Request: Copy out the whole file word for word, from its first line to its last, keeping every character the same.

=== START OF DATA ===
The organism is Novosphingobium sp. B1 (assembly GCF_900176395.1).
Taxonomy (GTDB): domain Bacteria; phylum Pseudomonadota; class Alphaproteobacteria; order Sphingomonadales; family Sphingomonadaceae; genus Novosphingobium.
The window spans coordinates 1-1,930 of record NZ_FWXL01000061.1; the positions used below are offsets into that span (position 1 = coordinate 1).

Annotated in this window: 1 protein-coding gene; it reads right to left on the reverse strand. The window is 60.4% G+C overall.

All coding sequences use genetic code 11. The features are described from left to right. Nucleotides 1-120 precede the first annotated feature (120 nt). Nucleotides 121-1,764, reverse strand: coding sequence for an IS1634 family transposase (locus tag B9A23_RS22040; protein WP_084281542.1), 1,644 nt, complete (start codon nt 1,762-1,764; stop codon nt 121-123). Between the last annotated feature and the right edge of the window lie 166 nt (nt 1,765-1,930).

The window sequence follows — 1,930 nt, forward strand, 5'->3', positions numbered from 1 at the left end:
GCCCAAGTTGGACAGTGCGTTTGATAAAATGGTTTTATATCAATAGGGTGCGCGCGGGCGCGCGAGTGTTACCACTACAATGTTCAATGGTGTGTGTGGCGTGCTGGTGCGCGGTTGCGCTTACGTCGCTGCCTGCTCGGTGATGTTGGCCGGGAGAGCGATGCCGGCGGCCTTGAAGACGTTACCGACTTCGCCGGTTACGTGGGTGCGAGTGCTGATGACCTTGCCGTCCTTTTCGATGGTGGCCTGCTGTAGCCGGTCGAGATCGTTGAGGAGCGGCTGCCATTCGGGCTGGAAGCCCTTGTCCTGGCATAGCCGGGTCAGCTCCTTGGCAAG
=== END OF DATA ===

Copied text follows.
The organism is Novosphingobium sp. B1 (assembly GCF_900176395.1).
Taxonomy (GTDB): domain Bacteria; phylum Pseudomonadota; class Alphaproteobacteria; order Sphingomonadales; family Sphingomonadaceae; genus Novosphingobium.
The window spans coordinates 1-1,930 of record NZ_FWXL01000061.1; the positions used below are offsets into that span (position 1 = coordinate 1).

Annotated in this window: 1 protein-coding gene; it reads right to left on the reverse strand. The window is 60.4% G+C overall.

All coding sequences use genetic code 11. The features are described from left to right. Nucleotides 1-120 precede the first annotated feature (120 nt). Nucleotides 121-1,764, reverse strand: coding sequence for an IS1634 family transposase (locus tag B9A23_RS22040; protein WP_084281542.1), 1,644 nt, complete (start codon nt 1,762-1,764; stop codon nt 121-123). Between the last annotated feature and the right edge of the window lie 166 nt (nt 1,765-1,930).

The window sequence follows — 1,930 nt, forward strand, 5'->3', positions numbered from 1 at the left end:
GCCCAAGTTGGACAGTGCGTTTGATAAAATGGTTTTATATCAATAGGGTGCGCGCGGGCGCGCGAGTGTTACCACTACAATGTTCAATGGTGTGTGTGGCGTGCTGGTGCGCGGTTGCGCTTACGTCGCTGCCTGCTCGGTGATGTTGGCCGGGAGAGCGATGCCGGCGGCCTTGAAGACGTTACCGACTTCGCCGGTTACGTGGGTGCGAGTGCTGATGACCTTGCCGTCCTTTTCGATGGTGGCCTGCTGTAGCCGGTCGAGATCGTTGAGGAGCGGCTGCCATTCGGGCTGGAAGCCCTTGTCCTGGCATAGCCGGGTCAGCTCCTTGGCAAG